A Visual Guide to the Howey Test

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Disclaimer: I am  not a lawyer, and I am not your lawyer. 

I have been in an uncountable number of conversations over the past few years discussing the question of what defines a “security” in the context of cryptocurrencies, cryptonetworks, and token offerings. 

Here is my current understanding, including a number of key questions I am still working on.  I invite any and all corrections to this visual framework.  And I should note that this is a high-level framework: the nuanced details are the subject of many enforcements, settlements, and litigations and will be worked out over a long-period of time to come.

First: the what constitutes a “security” has been defined by the courts more specifically as an “investment contract”, which is a transaction with the following properties:

  1. An investment of money
  2. With the expectation of profits
  3. In a so-called “common enterprise” (roughly meaning: investors and the company rise and fall together)
  4. From the efforts of a promoter or third party (some dispute over whether this means “solely” from a promoter, but clear that it entails “significant managerial efforts” of a single promoter)

This four-part test was established as part of SEC vs. Howey, a 1946 supreme court case involving the sale of tracts in an orange grove, with an associated lease-back arrangement where buyers of the land leased the land back to the Howey corporation in exchange for profits generated from cultivation of orange crops.  This so-called “Howey Test” is now the basis for determining whether such a transaction constitutes an “investment contract” and would therefore fall under securities laws (with all associated registration and disclosure requirements).

The way the test works is that, if the contract satisfies all 4 “prongs”, it “passes” the Howey Test and is therefore a securities transaction. If the contract does not satisfy any one of the prongs, it fails the Howey Test and is therefore is not a securities transaction. 

The 4 prongs of the Howey Test

Ok, with all of that as background, here is how I see the Howey Test — 4 prongs that all need to be satisfied:

So, if you were to start to think about how to “knock out” prongs of the test, thereby removing a transaction from securities status, you’d start one-by-one.

1) Remove the “investment of money” and what you have looks more like a Gift (think: receiving airline miles, or ride credits on Uber, or “airdrops” of tokens in a crypto network)

2) Remove the “expectation of profit” and what you have looks more like a product  (think: pre-buying a backpack or movie on Kickstarter, purchasing laundry or arcade tokens, or buying Stacks Tokens to insert records in the Blockstack blockchain):

3) Remove the “common enterprise” and what you get looks more like a collectible (think unique items like stamps, baseball cards, or CryptoKitties):

4) Finally, remove the “efforts of a promoter or third party” and what you get looks more like a commodity (think gold, wheat, or Bitcoin or Ethereum):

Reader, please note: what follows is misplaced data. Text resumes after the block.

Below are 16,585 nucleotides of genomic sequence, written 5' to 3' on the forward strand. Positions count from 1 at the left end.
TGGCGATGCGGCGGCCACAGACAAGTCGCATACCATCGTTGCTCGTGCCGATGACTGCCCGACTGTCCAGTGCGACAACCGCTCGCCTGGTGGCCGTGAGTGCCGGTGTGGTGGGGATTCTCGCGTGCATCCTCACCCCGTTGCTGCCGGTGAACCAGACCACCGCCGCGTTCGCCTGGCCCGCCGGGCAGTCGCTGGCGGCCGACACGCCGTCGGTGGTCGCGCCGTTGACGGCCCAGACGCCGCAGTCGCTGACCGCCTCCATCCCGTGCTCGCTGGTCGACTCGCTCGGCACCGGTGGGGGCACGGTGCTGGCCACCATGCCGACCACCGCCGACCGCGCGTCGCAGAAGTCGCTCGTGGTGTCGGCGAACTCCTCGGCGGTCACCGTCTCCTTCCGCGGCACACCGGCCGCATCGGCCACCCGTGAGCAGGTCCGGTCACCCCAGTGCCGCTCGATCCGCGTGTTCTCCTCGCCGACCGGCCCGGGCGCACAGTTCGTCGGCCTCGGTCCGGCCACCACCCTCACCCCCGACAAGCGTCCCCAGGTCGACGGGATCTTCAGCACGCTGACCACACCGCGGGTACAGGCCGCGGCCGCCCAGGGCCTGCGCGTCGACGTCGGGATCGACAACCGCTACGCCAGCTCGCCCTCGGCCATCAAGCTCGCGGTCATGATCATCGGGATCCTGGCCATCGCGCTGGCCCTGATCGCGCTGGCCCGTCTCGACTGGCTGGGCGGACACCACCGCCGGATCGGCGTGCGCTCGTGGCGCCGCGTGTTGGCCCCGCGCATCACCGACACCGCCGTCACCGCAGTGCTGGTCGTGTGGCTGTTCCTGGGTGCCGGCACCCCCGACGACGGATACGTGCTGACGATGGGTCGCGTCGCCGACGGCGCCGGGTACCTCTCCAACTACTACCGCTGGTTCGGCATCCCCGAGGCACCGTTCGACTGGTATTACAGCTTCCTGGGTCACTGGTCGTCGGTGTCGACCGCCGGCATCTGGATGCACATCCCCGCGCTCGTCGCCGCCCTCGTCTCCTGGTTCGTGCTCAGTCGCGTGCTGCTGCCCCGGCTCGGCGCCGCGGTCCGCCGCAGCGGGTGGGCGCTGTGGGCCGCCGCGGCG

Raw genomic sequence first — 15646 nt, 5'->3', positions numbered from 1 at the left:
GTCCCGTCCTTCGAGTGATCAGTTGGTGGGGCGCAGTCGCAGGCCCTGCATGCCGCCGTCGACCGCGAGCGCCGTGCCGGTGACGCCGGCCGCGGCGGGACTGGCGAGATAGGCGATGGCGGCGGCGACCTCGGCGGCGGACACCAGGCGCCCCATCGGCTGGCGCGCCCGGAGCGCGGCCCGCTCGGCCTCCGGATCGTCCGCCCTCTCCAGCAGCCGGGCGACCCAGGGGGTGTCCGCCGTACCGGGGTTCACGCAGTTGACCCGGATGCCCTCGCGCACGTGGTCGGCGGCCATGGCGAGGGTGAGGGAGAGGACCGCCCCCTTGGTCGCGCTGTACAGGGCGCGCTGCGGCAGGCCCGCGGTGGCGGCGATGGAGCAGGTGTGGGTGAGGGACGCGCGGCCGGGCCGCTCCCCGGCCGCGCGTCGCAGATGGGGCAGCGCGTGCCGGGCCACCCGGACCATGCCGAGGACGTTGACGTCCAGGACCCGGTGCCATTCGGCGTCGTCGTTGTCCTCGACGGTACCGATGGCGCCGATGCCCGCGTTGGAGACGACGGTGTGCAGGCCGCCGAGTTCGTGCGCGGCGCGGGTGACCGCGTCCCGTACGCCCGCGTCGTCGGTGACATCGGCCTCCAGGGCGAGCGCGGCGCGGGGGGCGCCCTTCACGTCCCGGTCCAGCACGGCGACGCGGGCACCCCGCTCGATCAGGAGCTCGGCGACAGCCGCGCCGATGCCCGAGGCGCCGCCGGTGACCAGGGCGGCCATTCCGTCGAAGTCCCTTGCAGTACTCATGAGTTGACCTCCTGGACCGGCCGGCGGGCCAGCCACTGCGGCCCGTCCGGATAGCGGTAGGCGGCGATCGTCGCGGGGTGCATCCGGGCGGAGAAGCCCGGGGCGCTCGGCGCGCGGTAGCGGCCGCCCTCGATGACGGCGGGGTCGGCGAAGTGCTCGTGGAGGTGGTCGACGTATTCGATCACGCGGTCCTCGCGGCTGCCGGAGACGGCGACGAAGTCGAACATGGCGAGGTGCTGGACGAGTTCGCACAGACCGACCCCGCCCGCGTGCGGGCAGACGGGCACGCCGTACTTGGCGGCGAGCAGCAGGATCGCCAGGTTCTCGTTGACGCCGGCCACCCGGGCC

All together, it looks like this:

Is a “security” an asset or a transaction?

A key question throughout all of this is whether the “security” is the digital asset itself, or instead the transaction involving the digital asset.

In a key speech by the head of SEC’s Corporate Finance Division, Bill Hinman, earlier this year, he addressed this question head on:

To start, we should frame the question differently and focus not on the digital asset itself, but on the circumstances surrounding the digital asset and the manner in which it is sold. To that end, a better line of inquiry is: “Can a digital asset that was originally offered in a securities offering ever be later sold in a manner that does not constitute an offering of a security?” In cases where the digital asset represents a set of rights that gives the holder a financial interest in an enterprise, the answer is likely “no.” In these cases, calling the transaction an initial coin offering, or “ICO,” or a sale of a “token,” will not take it out of the purview of the U.S. securities laws.

But what about cases where there is no longer any central enterprise being invested in or where the digital asset is sold only to be used to purchase a good or service available through the network on which it was created? I believe in these cases the answer is a qualified “yes.”

The Hinman speech clarified two things: 1) that by knocking out the “efforts of others” prong of the Howey Test (#4 above) a crypto asset transaction can be viewed through the lens of commodities vs securities and 2) that an early transaction of that asset (in this case the pre-sale of ETH) can be analyzed under Howey distinctly from a later sale, given different facts and circumstances at the time.

This last part is really important, and I still have a hard time pinning down (really smart, expensive) lawyers on the subject.  There is an idea that a “security” is a thing rather than a transaction, which does seem at odds with both Howey and the Hinman speech.    In the case of Howey, the oranges produced under the contract are not the same as the contract itself (similar to contracts for future tokens), and in the case of the Hinman speech, it’s the transaction rather than the underlying token (BTC or ETH).

Finally taking all of this together, it’s important to remember that 1) there are many kinds of cryptoassets, and 2) they are offered/sold/traded/transferred under different circumstances over time. I think about it like this:

I hope that is helpful.  This is complicated stuff, and new territory.

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